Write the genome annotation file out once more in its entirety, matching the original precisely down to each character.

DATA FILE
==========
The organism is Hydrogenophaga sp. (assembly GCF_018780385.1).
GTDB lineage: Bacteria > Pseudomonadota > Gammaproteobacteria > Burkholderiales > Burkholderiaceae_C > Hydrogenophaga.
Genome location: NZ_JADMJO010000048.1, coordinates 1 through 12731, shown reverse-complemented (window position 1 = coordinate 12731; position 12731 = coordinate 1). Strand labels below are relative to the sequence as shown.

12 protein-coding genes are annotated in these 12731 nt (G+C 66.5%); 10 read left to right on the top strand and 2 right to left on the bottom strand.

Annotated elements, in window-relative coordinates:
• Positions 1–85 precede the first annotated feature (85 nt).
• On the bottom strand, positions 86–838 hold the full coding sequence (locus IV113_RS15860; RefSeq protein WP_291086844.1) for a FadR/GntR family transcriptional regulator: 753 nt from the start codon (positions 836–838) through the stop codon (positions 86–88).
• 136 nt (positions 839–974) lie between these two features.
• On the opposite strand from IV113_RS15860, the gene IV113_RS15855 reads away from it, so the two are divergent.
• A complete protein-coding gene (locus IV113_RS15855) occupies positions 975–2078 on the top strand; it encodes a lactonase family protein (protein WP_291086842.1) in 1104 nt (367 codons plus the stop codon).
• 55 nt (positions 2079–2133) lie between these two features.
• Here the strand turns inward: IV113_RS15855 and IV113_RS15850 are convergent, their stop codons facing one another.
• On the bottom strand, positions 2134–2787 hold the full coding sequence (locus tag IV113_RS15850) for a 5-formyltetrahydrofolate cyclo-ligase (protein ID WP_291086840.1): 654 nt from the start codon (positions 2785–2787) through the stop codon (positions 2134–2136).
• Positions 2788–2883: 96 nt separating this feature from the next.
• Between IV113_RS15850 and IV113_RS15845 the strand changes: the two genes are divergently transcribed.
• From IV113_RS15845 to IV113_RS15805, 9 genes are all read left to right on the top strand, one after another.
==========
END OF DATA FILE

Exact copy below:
The organism is Hydrogenophaga sp. (assembly GCF_018780385.1).
GTDB lineage: Bacteria > Pseudomonadota > Gammaproteobacteria > Burkholderiales > Burkholderiaceae_C > Hydrogenophaga.
Genome location: NZ_JADMJO010000048.1, coordinates 1 through 12731, shown reverse-complemented (window position 1 = coordinate 12731; position 12731 = coordinate 1). Strand labels below are relative to the sequence as shown.

12 protein-coding genes are annotated in these 12731 nt (G+C 66.5%); 10 read left to right on the top strand and 2 right to left on the bottom strand.

Annotated elements, in window-relative coordinates:
• Positions 1–85 precede the first annotated feature (85 nt).
• On the bottom strand, positions 86–838 hold the full coding sequence (locus IV113_RS15860; RefSeq protein WP_291086844.1) for a FadR/GntR family transcriptional regulator: 753 nt from the start codon (positions 836–838) through the stop codon (positions 86–88).
• 136 nt (positions 839–974) lie between these two features.
• On the opposite strand from IV113_RS15860, the gene IV113_RS15855 reads away from it, so the two are divergent.
• A complete protein-coding gene (locus IV113_RS15855) occupies positions 975–2078 on the top strand; it encodes a lactonase family protein (protein WP_291086842.1) in 1104 nt (367 codons plus the stop codon).
• 55 nt (positions 2079–2133) lie between these two features.
• Here the strand turns inward: IV113_RS15855 and IV113_RS15850 are convergent, their stop codons facing one another.
• On the bottom strand, positions 2134–2787 hold the full coding sequence (locus tag IV113_RS15850) for a 5-formyltetrahydrofolate cyclo-ligase (protein ID WP_291086840.1): 654 nt from the start codon (positions 2785–2787) through the stop codon (positions 2134–2136).
• Positions 2788–2883: 96 nt separating this feature from the next.
• Between IV113_RS15850 and IV113_RS15845 the strand changes: the two genes are divergently transcribed.
• From IV113_RS15845 to IV113_RS15805, 9 genes are all read left to right on the top strand, one after another.